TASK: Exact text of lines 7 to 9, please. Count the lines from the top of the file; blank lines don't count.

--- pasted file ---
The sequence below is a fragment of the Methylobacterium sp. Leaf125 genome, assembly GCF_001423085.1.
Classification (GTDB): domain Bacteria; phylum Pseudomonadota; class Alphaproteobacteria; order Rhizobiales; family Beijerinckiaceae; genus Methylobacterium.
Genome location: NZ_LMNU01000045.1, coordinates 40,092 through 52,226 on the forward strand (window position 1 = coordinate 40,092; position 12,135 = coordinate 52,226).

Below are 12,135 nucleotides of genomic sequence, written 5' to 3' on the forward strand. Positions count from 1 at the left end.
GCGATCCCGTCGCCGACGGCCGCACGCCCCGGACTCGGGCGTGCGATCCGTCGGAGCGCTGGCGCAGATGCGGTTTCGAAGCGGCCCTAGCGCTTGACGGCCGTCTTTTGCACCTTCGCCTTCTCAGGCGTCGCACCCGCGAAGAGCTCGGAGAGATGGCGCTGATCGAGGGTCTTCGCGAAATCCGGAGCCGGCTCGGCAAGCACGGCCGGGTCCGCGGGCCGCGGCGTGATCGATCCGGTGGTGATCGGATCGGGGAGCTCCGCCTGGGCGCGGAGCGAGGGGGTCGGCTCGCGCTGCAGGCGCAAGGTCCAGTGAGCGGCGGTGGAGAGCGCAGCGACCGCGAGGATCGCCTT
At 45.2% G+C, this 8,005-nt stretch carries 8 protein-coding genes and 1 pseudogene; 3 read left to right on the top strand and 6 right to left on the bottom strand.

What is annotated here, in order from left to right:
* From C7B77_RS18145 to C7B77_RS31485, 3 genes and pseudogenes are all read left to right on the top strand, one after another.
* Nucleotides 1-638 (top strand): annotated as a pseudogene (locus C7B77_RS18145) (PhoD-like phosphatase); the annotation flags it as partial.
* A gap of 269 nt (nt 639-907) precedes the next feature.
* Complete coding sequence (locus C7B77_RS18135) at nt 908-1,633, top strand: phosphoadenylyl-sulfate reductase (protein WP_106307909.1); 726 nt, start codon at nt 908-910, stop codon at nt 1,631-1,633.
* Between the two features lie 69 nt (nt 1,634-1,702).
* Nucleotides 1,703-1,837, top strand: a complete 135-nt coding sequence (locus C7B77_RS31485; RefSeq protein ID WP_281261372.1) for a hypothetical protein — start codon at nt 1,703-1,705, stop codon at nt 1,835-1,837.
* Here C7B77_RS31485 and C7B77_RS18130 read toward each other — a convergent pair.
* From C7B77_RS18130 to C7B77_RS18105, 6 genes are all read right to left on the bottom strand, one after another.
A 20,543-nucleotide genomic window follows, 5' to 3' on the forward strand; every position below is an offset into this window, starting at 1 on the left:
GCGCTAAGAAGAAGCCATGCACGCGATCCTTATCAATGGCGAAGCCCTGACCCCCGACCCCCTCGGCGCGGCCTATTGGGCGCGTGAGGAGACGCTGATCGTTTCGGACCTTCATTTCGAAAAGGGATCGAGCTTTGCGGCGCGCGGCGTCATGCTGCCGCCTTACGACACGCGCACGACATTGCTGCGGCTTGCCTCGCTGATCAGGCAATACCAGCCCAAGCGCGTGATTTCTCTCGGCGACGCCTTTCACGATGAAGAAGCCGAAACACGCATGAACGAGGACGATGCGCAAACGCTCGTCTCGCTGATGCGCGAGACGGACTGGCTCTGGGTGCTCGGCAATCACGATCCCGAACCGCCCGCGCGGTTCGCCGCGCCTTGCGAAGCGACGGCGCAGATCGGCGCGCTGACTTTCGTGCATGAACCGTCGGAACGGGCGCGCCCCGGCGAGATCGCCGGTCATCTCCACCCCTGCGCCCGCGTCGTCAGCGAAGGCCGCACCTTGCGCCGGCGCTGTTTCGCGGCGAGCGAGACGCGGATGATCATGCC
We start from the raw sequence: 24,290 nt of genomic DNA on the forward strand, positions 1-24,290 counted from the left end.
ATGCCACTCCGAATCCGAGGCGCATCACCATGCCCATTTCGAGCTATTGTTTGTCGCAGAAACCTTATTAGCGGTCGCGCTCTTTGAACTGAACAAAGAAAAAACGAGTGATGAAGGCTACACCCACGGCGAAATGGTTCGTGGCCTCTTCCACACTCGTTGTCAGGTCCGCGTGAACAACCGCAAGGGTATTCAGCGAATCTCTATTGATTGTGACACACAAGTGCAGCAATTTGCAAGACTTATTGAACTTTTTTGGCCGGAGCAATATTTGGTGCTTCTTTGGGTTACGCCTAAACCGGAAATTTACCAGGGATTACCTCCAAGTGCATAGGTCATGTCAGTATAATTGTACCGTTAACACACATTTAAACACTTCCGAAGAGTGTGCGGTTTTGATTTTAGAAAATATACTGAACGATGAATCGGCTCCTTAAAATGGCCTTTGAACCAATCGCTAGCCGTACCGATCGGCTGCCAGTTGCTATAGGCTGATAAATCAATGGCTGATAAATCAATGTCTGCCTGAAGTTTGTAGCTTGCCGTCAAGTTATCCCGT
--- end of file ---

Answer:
What is annotated here, in order from left to right:
* From C7B77_RS18145 to C7B77_RS31485, 3 genes and pseudogenes are all read left to right on the top strand, one after another.
* Nucleotides 1-638 (top strand): annotated as a pseudogene (locus C7B77_RS18145) (PhoD-like phosphatase); the annotation flags it as partial.